At least 170 community representatives were assassinated in Colombia’s countryside in 2017, casting dark shadows over a peace process with former FARC guerrillas.
The new wave of violence targeting civilians has been particularly severe in former FARC territory in the west of the country, according to a study by one of the country’s leading think tanks on conflict, Indepaz.
Other actors, such as paramilitaries and the ELN, have moved into those places left by the ex-guerrilla to co-opt territories, and they have done so by force.
Indepaz investigation chief Camilo Gonzalez via El Tiempo
The assassinations are primarily over territorial control and access to lucrative resources like gold and coca, the base ingredient for cocaine.
United Nations Secretary General Antonio Guterrez told the Security Council in a letter that general violence levels in Colombia were down, but confirmed the increase in violence in some of the former FARC territories.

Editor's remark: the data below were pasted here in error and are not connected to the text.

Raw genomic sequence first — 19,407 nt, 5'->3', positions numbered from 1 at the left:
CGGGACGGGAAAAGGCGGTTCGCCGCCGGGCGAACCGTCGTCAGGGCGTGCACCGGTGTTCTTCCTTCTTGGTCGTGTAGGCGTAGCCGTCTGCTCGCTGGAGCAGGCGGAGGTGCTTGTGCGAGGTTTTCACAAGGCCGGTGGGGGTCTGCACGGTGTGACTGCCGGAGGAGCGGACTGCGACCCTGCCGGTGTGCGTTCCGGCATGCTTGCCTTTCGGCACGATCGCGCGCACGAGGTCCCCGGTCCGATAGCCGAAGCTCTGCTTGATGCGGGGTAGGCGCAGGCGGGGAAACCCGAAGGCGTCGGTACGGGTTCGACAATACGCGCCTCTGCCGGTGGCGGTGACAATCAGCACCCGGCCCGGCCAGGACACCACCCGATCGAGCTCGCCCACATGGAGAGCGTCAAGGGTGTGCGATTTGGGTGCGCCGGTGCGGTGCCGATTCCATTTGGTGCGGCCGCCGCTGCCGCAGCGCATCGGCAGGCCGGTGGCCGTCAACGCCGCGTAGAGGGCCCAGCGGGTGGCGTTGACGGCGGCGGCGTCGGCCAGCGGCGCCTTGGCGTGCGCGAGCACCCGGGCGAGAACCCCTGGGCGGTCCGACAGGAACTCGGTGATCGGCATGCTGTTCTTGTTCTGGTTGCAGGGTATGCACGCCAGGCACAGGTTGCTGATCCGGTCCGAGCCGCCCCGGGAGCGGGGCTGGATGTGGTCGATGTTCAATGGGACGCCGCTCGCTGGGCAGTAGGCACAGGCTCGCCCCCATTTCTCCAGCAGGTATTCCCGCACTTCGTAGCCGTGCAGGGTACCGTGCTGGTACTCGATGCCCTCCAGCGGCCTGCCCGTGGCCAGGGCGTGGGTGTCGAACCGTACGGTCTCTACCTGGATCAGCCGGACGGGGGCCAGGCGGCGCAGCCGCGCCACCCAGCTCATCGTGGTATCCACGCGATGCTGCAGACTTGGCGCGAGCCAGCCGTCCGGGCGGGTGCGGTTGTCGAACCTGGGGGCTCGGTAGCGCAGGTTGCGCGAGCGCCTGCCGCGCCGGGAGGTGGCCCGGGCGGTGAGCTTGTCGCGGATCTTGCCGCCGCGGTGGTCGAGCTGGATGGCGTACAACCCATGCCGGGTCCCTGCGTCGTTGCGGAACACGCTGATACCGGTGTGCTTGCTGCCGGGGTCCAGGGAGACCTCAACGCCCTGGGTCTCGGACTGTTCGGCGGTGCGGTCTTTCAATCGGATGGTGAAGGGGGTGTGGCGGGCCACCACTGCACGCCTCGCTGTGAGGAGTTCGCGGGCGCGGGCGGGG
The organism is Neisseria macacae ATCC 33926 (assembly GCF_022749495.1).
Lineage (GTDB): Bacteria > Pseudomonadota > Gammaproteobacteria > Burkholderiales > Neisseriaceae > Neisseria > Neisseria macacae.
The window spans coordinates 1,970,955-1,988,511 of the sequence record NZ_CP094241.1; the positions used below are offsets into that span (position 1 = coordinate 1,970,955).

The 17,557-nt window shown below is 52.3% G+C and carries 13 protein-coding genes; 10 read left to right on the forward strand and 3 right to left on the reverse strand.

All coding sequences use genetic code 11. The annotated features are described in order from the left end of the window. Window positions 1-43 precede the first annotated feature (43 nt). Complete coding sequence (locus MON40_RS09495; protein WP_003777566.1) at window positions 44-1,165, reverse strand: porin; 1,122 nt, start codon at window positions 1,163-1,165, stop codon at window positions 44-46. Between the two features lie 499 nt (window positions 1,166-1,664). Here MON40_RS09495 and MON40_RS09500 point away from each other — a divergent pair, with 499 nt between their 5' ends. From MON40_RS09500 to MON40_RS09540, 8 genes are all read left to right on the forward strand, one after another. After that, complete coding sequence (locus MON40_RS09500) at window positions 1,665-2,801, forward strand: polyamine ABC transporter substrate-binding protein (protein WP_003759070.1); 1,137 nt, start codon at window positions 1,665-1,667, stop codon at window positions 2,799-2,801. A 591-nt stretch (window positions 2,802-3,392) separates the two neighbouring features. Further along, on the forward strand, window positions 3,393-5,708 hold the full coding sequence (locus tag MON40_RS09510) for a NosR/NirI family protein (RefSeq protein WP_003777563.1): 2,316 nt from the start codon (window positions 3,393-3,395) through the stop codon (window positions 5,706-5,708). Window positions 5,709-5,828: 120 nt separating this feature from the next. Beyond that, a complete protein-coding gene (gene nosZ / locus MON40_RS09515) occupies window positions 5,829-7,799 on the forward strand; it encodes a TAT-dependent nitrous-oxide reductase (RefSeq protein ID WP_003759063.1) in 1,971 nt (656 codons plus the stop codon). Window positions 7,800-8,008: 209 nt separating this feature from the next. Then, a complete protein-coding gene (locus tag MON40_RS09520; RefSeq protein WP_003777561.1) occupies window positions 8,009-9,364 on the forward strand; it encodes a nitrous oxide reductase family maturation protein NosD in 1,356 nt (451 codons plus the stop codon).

According to the UN, 34 of the FARC’s 12,500 members and 13 family members of former guerrillas were also assassinated.
This pattern of violence underscores how difficult it is to fill the power vacuum left in the vast areas that were previously under the influence of the FARC and where the absence or insufficient presence of public institutions … has allowed the rapid expansion of illegal armed groups in order to take advantage of income from illicit economic activities.
UN Secretary General Antonio Guterrez
Guterrez said that the government’s initial strategy to impose state authority in former FARC territory “did not produce the expected results” and that “the obstacles Colombia is facing are truly enormous.”
President Juan Manuel Santos in December announced to deploy more than 60,000 policemen and soldiers to impose state territory in the areas now terrorized by new armed actors.
The security forces have already stepped up efforts to shut illegal gold mining operations and coca plantations.
At the end of almost 50 years of armed conflict with the state, the FARC controlled roughly one third of Colombia’s national territory, acting as the primary authority in areas that traditionally have been neglected by the state.
The much smaller ELN guerrilla group, and dissident factions of multiple demobilized armed groups continue to be active in the country.